This was a revelation as I realised just how many businesses could benefit from this and I got straight to work putting together packages for businesses of all sizes. The idea is that for a set price you get this great software plus regular management accounts and meetings as well as the statutory accounts and tax returns.
This is something I believe could be of benefit to businesses of all sizes. I f you would like to know more contact me on email@example.com or 07846378028. You will not regret it.
I have been putting the finishing touches to my home office and it is clear that I am not alone in ditching the daily commute in order to be able to go to work in my slippers.
However one question that does come up is what is the capital gains effect of a home office? Most people are aware that gains on the value of your house are exempt from capital gains tax under principal private residence rules and the general fear is that by using part of your house in your business you can lose this.
The first piece of advice you will get down the pub is not to claim for any tax deductions for the household costs, the theory being that if you don’t claim these reliefs that are available to you, you will not be penalised on your capital gains tax. This is not the case however the legislation states that if you use part of your home exclusively for business you’ll lose a proportionate amount of the exemption, it makes no mention of any interaction with income tax deductions.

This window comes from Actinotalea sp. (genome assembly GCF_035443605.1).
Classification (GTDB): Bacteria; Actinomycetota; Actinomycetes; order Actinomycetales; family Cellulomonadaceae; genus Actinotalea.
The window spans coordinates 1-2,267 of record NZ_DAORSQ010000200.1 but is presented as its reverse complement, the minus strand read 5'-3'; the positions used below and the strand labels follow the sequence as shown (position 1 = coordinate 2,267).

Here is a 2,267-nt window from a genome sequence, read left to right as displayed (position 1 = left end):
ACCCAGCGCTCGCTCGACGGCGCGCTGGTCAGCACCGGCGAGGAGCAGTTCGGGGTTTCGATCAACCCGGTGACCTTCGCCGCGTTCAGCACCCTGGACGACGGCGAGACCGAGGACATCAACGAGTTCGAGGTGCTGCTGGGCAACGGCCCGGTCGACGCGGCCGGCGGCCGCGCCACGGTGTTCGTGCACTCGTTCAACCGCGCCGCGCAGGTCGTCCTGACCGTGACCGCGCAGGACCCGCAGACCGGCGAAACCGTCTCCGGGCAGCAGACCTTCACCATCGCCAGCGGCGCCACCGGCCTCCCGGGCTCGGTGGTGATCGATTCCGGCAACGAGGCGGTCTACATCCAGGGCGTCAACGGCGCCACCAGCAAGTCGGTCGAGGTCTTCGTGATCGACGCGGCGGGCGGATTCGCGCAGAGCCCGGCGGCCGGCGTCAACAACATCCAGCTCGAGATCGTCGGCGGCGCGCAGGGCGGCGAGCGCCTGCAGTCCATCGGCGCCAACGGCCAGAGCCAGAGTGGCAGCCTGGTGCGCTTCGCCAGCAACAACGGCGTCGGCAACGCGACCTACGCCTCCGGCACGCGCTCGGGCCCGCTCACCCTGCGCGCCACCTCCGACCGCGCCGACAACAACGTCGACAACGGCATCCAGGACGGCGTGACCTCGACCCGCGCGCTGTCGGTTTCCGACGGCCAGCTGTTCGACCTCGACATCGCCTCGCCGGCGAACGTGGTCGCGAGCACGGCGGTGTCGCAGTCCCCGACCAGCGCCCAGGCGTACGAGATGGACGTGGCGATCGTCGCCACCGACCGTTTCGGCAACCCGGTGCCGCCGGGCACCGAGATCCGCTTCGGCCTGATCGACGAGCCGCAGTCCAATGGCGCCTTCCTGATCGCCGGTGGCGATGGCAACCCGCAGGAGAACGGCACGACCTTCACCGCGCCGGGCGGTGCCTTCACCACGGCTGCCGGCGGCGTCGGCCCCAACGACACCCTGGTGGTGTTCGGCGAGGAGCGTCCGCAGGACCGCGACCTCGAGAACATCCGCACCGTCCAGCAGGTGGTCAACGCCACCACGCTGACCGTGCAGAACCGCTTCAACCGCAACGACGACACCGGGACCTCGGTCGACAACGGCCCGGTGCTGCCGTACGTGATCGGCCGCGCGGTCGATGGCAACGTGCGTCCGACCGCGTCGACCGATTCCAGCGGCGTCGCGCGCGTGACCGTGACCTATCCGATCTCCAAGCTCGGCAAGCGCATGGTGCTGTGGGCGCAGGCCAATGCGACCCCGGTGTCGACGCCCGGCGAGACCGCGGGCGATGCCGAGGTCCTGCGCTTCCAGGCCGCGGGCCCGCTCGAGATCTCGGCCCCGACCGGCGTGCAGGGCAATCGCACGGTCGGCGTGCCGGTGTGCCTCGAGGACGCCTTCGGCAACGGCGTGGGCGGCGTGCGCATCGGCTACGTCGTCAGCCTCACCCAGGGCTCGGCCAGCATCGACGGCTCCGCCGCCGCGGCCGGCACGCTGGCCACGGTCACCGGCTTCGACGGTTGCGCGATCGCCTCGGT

The key is the word exclusively, so setting up a workstation on the dining table will have no affect on your capital gains tax position. A dedicated office like mine however could be more problematic. To make sure there are no CGT effects, I make sure it is available for non-business uses, my wife has a computer on one end of the desk for her personal use and when friends come to stay the room is available for the erection of a travel cot, there is also washing permanently drying in the corner as it is the only room I will heat during the day.
The potential pitfall to this approach is that the legislation refers to ‘part of your home’ with no specific mention of rooms so you need to make sure that the personal use is throughout the general area of the office and no area of it can be said to be exclusively business.
The other approach is simply not to worry as the apportioned gain may well be covered by personal exemptions anyway. For example if a house is a sold with a gain of £300,000 having been owned for 15 years and for 10 years a dedicated office used 10% of the area (the garden can also be included in the apportionment calculation), this would lead to a taxable gain of £20,000. If the property is owned by a married couple this is coverd by their CGT exemption and no tax is payable as long as no other cpital gains are made in the same period.
So with that sorted all I need to worry about now is which draw to put my paperclips in.